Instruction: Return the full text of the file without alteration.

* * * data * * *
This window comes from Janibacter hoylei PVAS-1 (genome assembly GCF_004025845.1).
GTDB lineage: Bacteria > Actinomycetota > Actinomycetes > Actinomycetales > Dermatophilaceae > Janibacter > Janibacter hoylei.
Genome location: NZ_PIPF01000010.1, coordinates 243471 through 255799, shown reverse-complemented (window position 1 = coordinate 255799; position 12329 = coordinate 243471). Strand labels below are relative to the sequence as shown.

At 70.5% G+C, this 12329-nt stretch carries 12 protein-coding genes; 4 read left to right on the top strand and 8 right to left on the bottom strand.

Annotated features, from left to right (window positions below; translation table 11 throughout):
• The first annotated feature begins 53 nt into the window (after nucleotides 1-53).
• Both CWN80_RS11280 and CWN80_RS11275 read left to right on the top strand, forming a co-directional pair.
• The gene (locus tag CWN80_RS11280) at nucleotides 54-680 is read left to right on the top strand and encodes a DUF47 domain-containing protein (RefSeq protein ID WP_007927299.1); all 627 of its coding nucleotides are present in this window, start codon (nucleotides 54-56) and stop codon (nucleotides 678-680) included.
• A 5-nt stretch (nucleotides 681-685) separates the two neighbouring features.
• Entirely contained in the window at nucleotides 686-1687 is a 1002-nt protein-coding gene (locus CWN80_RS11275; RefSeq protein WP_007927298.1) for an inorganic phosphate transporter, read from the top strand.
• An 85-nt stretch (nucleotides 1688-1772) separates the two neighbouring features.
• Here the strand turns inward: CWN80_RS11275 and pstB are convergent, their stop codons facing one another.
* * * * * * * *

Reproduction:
This window comes from Janibacter hoylei PVAS-1 (genome assembly GCF_004025845.1).
GTDB lineage: Bacteria > Actinomycetota > Actinomycetes > Actinomycetales > Dermatophilaceae > Janibacter > Janibacter hoylei.
Genome location: NZ_PIPF01000010.1, coordinates 243471 through 255799, shown reverse-complemented (window position 1 = coordinate 255799; position 12329 = coordinate 243471). Strand labels below are relative to the sequence as shown.

At 70.5% G+C, this 12329-nt stretch carries 12 protein-coding genes; 4 read left to right on the top strand and 8 right to left on the bottom strand.

Annotated features, from left to right (window positions below; translation table 11 throughout):
• The first annotated feature begins 53 nt into the window (after nucleotides 1-53).
• Both CWN80_RS11280 and CWN80_RS11275 read left to right on the top strand, forming a co-directional pair.
• The gene (locus tag CWN80_RS11280) at nucleotides 54-680 is read left to right on the top strand and encodes a DUF47 domain-containing protein (RefSeq protein ID WP_007927299.1); all 627 of its coding nucleotides are present in this window, start codon (nucleotides 54-56) and stop codon (nucleotides 678-680) included.
• A 5-nt stretch (nucleotides 681-685) separates the two neighbouring features.
• Entirely contained in the window at nucleotides 686-1687 is a 1002-nt protein-coding gene (locus CWN80_RS11275; RefSeq protein WP_007927298.1) for an inorganic phosphate transporter, read from the top strand.
• An 85-nt stretch (nucleotides 1688-1772) separates the two neighbouring features.
• Here the strand turns inward: CWN80_RS11275 and pstB are convergent, their stop codons facing one another.